The manga follows an "angel-like" beautiful high school girl with a certain secret she has been hiding from everyone, and an idle hikikomori (one who adnormally avoids social contact) young man; the highlight of his day is seeing Mari at the convenience store. The story begins as Mari wakes up in her room, but something feel amiss about the room and even her own body.
Anyone else ever saw something that interested them with the story alone ? The idea that sounds so interesting and your genuinely excited to go and experience that unique idea ? And as your about half way through you finally fully realize something that has been bugging you sense the start of that experience ? That you just wasted you time on something with a
. Meh Story
. Meh Writing
. Meh Characters
. Meh Character Development
. And a whole ton of wasted potential
From having a MC with an Awful Personality, Development and Lack of common sense. To having the only character you like
be the one that doesn't have any screen time at all and is just memories. The person that is the best is the original owner of the body.
I genuinely feel bad for the girl who had the body to began with. She now has some failure, Stalker and overall rapey type of guy ruining her entire life. He ends up ruining all her previous friendships. Is a slob and a pervert in her body and also went and ruined her public image of being a very popular and well liked girl. I could go on but i wont.
There is so much wrong with this that i can't even do it all in one review. Now that i'm looking back on what i have wrote so i think i'm being to nice on this. This could have been a enjoyable story to read but it was nothing but a chore for me to get too chapter 68.
The Two other characters i want to bring up besides the MC and Mai is the Mom and the new friend he makes. The mom for the most part was alright she did nothing bad really. But then out of no where her personality changes and she goes to yelling at her Daughter who is in a comatose state and starts throwing crap all over her room and is about to hit her. This was so sudden that i had to go back an re-read it cause i thought i was missing something.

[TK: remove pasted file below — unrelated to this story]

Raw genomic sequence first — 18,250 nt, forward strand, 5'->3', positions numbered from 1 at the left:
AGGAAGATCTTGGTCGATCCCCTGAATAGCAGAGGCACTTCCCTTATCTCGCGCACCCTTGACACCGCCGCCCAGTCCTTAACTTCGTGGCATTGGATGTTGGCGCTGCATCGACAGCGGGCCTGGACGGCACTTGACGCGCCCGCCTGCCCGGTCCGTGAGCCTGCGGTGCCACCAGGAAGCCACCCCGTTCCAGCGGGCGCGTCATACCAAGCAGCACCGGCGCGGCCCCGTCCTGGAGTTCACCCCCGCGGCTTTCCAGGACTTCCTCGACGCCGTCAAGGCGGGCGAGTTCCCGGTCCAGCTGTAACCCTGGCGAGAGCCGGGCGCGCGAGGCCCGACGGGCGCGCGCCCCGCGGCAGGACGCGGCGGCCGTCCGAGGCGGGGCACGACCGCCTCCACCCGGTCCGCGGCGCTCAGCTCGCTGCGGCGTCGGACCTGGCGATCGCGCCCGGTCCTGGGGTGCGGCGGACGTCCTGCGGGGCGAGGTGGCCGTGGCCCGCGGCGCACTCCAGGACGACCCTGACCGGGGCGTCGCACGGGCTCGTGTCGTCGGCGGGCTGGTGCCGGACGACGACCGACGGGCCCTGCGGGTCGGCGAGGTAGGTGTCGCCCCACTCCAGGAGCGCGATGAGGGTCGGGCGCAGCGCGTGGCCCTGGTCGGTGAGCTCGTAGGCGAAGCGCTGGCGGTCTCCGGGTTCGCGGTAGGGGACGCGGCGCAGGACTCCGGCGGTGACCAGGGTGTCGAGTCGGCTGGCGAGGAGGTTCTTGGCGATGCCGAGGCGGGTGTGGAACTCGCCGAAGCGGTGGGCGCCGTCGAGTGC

The new friend that the MC makes is annoying and just i guess weird is the only other word to describe her. She starts out as being a stalker at the start of the story and is obsessed with the original girl ( Mai ) For the first two days the main MC is going to school and trying to be Mai. In that time the Stalker has been able to figure out that it isn't Mai. How may you ask ? Well i'll tell you it's because the MC said Cute.... Like really ? She then pins the MC up against the wall and said's that the MC is an imposter. With no backing for such a claim. Then she starts yelling at the MC straight in their face and the MC for no reason decides to confess of the truth ( Gonna get back to that in a little) She then assaults her even if its just a little. A little later she is getting all weird that she is in Mai's room. Leaving this here or else this will take too long.
Gonna bring up that confession the MC did. He could have done something smart such as not doing something that could get your entire social life ruined in seconds. I was expecting/wanting him to play the Victim card. Sink to the ground and start crying. Someone would come in and see this Stalker above one of the schools most liked students crying and draw the conclusion that the Stalker was bullying her. This could have led to feuds between them and give the story something to work with that might be interesting or even just have the Stalker constantly try to make it up to her. It should have not had the MC confess that he is some no life inside the body of some girl.
Last thing i want to bring up. Is that this story thought it needed a stupid romance happening in it. Like why ? This should have been about the MC dealing with this and trying to fix it not have stupid not needed romances happening. It makes it worse that the romance is with the stupid Stalker. Oh yeah that's another thing about the Stalker is that she is so bland that i can't remember her name and just call her Stalker.
Overall this could have been an alright story to read. Maybe get some laughs out of. But in the end this story took itself way to seriously when the story should have been a comedy to begin with. With some of the dumbest characters i'v seen and weird sexual scenes ( Oh yeah the MC in the body of Mai molested Mai's best friend) This is without a doubt in my mind one of the worst. I don't get mad usually with stuff. But this is an exception.